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HPAI Spread by Migratory Gulls


A study conducted in China confirmed that black-tailed gulls (Laris crassirostris) serve as reservoirs of H13 strain viruses.  Black-tailed gulls breed in Shandong Province in Eastern China but extend widely though Eastern and Southeast Asia.  Vagrant individuals have been recovered from Alaska, the Pacific coastline of North America and the Philippines.


A series of H13N2 and H13N8 isolates were obtained from black-tailed gulls and subjected to phylogenetic analysts.  It was determined that the neuraminidase segments were derived from the Eurasian lineage.  Both isolates possessed high nucleotide sequence identity conforming to subtypes isolated in Europe and North America. It was presumed that the H13 subtypes were reassortants between Eurasian and North American lineages.  Transfer of genetic material was estimated to have occurred from 2007 through 2014 and the complex process was apparently completed during mid-2015.  Although classified as low-pathogenicity strains, both H13N2 and H13N8 demonstrated markers associated with increased virulence and the potential for transmission to mammals.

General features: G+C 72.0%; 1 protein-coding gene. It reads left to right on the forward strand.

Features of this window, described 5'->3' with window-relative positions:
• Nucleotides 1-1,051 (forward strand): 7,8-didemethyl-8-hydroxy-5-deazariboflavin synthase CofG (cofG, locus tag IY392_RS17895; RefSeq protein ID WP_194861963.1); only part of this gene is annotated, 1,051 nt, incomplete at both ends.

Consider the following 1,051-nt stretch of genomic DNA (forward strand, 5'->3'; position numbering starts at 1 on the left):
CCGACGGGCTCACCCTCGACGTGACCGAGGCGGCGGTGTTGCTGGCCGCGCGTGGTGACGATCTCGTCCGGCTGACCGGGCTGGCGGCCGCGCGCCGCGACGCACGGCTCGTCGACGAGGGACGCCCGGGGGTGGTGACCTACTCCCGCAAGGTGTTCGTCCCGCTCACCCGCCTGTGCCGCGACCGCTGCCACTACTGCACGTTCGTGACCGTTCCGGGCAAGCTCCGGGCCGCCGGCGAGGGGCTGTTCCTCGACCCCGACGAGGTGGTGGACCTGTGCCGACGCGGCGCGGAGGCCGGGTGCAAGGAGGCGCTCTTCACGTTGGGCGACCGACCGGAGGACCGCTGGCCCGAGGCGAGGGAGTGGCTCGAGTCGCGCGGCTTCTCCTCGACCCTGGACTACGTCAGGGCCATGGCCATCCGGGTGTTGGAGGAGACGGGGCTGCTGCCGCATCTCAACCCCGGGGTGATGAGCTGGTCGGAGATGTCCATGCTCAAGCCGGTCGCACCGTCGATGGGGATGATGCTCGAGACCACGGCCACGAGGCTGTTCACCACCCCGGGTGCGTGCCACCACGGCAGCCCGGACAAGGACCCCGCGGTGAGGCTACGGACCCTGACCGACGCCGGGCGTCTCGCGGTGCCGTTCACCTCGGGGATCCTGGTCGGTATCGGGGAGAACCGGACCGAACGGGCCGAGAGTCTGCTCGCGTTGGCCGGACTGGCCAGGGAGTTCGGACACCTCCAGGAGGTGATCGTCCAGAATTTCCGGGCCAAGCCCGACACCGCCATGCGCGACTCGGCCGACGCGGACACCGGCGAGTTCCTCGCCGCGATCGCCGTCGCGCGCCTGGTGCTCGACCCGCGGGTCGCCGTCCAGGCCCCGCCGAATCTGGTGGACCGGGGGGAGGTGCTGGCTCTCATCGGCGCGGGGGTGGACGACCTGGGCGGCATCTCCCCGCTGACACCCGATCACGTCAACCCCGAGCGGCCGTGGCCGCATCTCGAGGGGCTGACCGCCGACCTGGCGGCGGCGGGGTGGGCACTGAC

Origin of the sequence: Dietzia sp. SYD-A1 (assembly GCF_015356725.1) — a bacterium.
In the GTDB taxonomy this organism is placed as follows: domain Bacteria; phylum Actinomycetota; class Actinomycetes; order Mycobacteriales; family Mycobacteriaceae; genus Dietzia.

A serologic survey among chickens in the area in which the gulls were sampled demonstrated titers against both H13N2 and H13N8 (8 percent and 30 percent respectively).  It was concluded that the H13 antibody response resulted from exposure to H13 viruses circulating among free-living birds.  Although the chicken farm from which samples were obtained was approximately 60 miles from the sampling site for gulls, the migratory pathway extended from the coastline over the farms.


This study demonstrated the significance of migratory birds other than waterfowl in the dissemination of avian influenza and the potential to infect commercial poultry.


*Yu, Z. et al Poultry Infection with Influenza Viruses of wild Bird Origin, China, 2016 Emerging Infectious Diseases 24: 1375-1377 (2018)